Opinion: What F1’s rising team values mean…


With the Actros Group taking a stake in Aston Martin F1, the team has been valued at over $1 billion. This is not bad for a team that Lawrence Stroll purchased for $117 million in the late 2010s and 10 years before that we still saw instability in the F1 paddock.

#18 Lance Stroll, Aston Martin AMR22, Formula One, Pre Season Testing , Bahrain International Circuit, Bahrain, 12/03/2022, © Matt Hancock Pro-Pix,

Value can only mean something when it is actualized but what is clear is that F1 is no longer so undervalued as it was in the late 2010s. For a sport to have 10 teams, and none of those to be valued as the cheapest NFL team, F1 had a lot of unrealised value. Gone are the days of the Sauber – BMW – Sauber mess.

We aren’t even talking about the pro-am or the crazy days of the garaistes or those crazy-rich-guys that want to have a go, that lead to huge fields in the 80s. The turnaround from the 2000s and the early 2010s is quite astounding.

In the post-Covid era, sports are on a much different trajectory. Venture Capital companies want their piece – see Williams, Middle East companies are taking football clubs left, right and centre and celebrities are, for some reason, wanting their piece of the action – see Alpine.

When it comes to the sport, it becomes clear of why the teams and Liberty Media view the Andretti entry with great trepidation. It has nothing to do with the ‘show’ or a fear of being beaten. It is everything to do with the  value of the team. It is that franchise system that is so popular in the United States, that makes American sport teams so rich. It is a step away from the European sports model that relies on clubs and promotion – relegation system.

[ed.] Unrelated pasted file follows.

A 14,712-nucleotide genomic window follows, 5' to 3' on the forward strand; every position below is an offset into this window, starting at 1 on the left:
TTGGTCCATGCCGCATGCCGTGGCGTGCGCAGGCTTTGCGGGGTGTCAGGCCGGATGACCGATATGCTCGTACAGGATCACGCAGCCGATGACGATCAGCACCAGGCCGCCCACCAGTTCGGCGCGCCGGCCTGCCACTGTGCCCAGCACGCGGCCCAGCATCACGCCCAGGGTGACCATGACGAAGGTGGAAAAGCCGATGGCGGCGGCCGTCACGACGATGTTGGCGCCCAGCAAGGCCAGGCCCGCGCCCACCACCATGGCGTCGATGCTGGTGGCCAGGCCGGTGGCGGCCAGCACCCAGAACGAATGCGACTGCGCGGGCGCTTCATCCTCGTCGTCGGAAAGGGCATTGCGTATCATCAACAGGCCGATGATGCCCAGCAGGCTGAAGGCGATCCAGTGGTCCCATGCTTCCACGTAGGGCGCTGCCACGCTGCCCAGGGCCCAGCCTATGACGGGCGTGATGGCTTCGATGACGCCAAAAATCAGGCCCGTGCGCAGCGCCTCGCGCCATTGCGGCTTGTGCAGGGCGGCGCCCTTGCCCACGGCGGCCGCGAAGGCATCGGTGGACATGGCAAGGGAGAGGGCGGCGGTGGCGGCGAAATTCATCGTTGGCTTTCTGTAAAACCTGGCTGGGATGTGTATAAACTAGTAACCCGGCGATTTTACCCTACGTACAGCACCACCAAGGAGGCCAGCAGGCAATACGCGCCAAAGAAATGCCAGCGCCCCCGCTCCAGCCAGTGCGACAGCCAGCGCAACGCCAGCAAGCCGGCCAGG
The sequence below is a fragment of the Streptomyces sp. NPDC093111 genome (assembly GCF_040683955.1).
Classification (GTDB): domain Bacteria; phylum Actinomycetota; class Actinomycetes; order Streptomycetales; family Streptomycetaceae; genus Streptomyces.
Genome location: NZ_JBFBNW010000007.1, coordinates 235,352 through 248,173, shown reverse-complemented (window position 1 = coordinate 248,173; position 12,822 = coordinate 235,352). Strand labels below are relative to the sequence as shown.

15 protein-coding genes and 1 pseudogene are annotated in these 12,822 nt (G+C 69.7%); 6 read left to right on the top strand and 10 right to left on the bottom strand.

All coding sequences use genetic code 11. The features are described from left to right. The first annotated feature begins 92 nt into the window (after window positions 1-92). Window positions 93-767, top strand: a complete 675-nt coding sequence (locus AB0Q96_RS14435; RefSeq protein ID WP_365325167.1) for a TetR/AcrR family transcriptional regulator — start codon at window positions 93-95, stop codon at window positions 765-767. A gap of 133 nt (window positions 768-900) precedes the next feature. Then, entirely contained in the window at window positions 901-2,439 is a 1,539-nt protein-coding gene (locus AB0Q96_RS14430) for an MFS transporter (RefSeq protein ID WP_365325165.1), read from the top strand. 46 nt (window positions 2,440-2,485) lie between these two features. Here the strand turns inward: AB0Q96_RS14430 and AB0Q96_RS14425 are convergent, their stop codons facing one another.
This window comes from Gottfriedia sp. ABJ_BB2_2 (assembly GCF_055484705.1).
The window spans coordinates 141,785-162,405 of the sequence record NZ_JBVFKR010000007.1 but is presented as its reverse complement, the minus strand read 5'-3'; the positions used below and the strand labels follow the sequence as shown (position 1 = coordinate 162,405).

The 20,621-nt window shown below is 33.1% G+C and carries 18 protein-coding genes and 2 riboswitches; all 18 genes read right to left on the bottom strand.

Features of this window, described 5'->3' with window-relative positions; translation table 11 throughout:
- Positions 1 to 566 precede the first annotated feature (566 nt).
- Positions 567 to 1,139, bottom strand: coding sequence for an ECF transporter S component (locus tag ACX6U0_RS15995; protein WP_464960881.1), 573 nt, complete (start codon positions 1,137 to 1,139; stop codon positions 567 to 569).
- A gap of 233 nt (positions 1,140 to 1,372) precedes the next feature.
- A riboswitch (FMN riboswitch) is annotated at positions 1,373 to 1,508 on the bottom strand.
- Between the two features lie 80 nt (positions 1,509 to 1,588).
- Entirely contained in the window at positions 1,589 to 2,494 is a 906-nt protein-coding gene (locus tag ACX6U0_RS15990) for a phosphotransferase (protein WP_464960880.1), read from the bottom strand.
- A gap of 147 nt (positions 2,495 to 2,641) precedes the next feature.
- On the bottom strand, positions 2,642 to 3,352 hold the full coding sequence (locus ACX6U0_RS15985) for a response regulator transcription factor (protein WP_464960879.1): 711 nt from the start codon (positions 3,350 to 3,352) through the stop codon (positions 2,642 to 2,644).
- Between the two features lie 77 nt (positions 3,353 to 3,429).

That sports system and culture was put the to the test with the UEFA and their failed reformation bid, that would see a competition of just the richest clubs of Europe. Fans went nuts, and it was not welcome.

For F1, it is different. Once upon a time it was conceivable that a new specialist manufacturer could come in and build a car – like a Dallara or Reynard. Or perhaps an F3000 team could step up – like Forti, or team step down – like Osella.

The franchise model works here and should be protected. Or at least better formalised. With the news that GM will only enter with Andretti, Liberty Media are in a bind. To protect the teams they have, or to try to grow the show.

Undoubtedly, the team needs to display they can build on the sport. And with Andretti they will.

The rapid growth so far shows there is still a long way to go and Andretti should be a part of that. If not, does it show a fear on behalf of the owners that they can’t escape quickly. If this is the case, the case is lost and the sport is doomed.

The financial trajectory and stability of the sport is improving. There is a new era of sport and sport management coming for F1, one that takes on the world, not a UK centric view. Embracing this will probably make the sport even more valuable, despite the slice of the pie being split 11 ways.

By Sam Tickell


Sam is a Postdoctoral Researcher in sport sciences at the University Münster’s Social Sciences of Sport research and has worked in motorsport for almost 20 years. He is also the editor of www.racerviews.com